The Perl version is not readable unless you know Perl well. There's nothing intuitive about it, from the '$' to the '=~' to the bizarre regex substitution thing. The Python version is readable and clear to anyone with just rudimentary programming skills.

Re: Why Python?

Anonymous's picture

I find '$' quite useful in perl. when I define new variables, I don't have to worry about conflicting with key words. you can actually define a variable with the name 'if' by '$if'.

I find python confusing on the other hand.

e.g. sysmsg = sysmsg.replace('&', ' ')

what if you wrote "sysmgs = sysmsg.replace('&',' ')"

there is a small typo! In perl "use strict;" would find that for you, but python has no equivalent yet. Also, I find it quite exhausting to have to remember the different "runtime object" types. if sysmsg was declared an interger or set an interger by accident somewhere, it won't show or warn you like in Java during compilation!

Python class types is quite confusing at times. e.g.

a = 3

b = "2"

c = a + b

would cause an error, while in perl

$a = 3; $b = "2"; $c = $a + $b; is functional.

what matters here is if you had taken b from command line.

b = raw_input()

would return a "string" and you have to explicitly convert it into an integer. But there is no where to specify what "b" is. you can use it as an integer and then a string.

It really confuses me!!!


perl types are confusing at first('$', '%', '&', '@'), but if you take the time to understand them and then learn ooperl, it might become quite convenient to use. (with -w and use strict guarding the design.)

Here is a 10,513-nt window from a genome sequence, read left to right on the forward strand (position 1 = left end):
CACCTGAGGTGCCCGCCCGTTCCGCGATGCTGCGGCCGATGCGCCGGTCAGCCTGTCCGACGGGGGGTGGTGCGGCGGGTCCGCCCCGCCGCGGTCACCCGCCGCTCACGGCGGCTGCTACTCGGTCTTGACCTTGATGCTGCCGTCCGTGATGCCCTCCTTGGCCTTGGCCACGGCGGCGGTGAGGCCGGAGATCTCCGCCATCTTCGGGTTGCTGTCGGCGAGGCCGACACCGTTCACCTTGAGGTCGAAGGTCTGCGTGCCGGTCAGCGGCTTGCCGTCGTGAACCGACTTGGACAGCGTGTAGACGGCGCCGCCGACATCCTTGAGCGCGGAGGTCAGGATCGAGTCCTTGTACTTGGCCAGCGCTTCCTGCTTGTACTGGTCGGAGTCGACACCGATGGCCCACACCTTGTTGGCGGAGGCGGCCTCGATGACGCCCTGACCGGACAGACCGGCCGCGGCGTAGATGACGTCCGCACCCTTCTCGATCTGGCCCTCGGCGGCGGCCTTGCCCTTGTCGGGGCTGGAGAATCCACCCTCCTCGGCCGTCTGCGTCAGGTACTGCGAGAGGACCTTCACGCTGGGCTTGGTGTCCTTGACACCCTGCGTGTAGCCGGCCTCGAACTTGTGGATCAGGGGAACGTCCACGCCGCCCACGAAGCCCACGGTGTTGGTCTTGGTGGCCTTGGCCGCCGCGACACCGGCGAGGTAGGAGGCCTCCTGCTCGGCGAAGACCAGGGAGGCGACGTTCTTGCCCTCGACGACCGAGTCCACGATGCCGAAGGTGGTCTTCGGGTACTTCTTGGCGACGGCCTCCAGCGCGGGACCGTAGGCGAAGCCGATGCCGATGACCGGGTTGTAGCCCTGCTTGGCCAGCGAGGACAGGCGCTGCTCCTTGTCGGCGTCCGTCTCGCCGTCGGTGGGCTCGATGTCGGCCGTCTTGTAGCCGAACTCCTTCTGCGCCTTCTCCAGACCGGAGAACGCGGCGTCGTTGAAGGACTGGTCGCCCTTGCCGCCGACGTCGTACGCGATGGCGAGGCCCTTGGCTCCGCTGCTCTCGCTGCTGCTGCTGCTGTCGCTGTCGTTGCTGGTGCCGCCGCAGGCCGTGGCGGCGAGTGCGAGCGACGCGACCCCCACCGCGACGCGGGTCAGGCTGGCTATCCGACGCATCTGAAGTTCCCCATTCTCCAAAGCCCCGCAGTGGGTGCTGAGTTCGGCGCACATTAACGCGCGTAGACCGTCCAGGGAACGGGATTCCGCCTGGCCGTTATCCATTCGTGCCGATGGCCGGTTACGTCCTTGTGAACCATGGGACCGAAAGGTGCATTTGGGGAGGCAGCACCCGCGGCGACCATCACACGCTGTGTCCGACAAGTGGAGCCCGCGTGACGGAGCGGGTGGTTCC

the main reason that made me thought about converting to python is that perl object codes needs more typing than python. in perl "$object->command();" while in python "object.command()" has less typing. Well, just a thought after studying perl for 6 months.

Re: Why Python?

Anonymous's picture

I've worked on QBasic (I was 8 and it was all my father knew), fiddled with VB (Hey, I was only 12), tested the water with C++ (It was a high school course), learned a bit of Java, Wrote a some things in Perl (I'm no expert), and I'm currently working with Python. I haven't used ooperl but I can see what you're talking about.

I did notice some of those annoyances but, in order to prove to myself that they couldn't have done any better, I traced out the changes one generation after another. ("Ok, if I fix this then this needs to be changed but if I do that, then it introduces this problem.") I couldn't find any better way.

Re: Why Python?

Anonymous's picture

In the past couple of months, I have been learning both Perl (as required by my work) and Python (just for fun). So far, I have found that having to remember the "&", "@", etc. for variables rather annoying when just working with variables...but Perl can become very difficult to use when you attempt to create a data structure of a data structure, precisely because of this syntax. As I happen to like making lists of dictionaries of lists sometimes, this makes Perl much more difficult for me to use.

So far, the only shortcoming I've seen in Python on this point is the inability to create anonymous functions (ignoring the simple and limited lambda functions). This is easy enough to get around, though, so it isn't a major problem, just an inconvenience.

Re: Why Python?

Anonymous's picture

I find '$' quite useful in perl. when I define new variables, I don't have to worry about conflicting with key words. you can actually define a variable with the name 'if' by '$if'.

If you actually want to name variables "$if" or after other keywords, then yes, you will fit right in with Perl.

Variable names

Anonymous's picture

One of the problems with using variable names that happen to coincide with reserved words is confusing the variable with the reserved word (i.e., forgetting the $).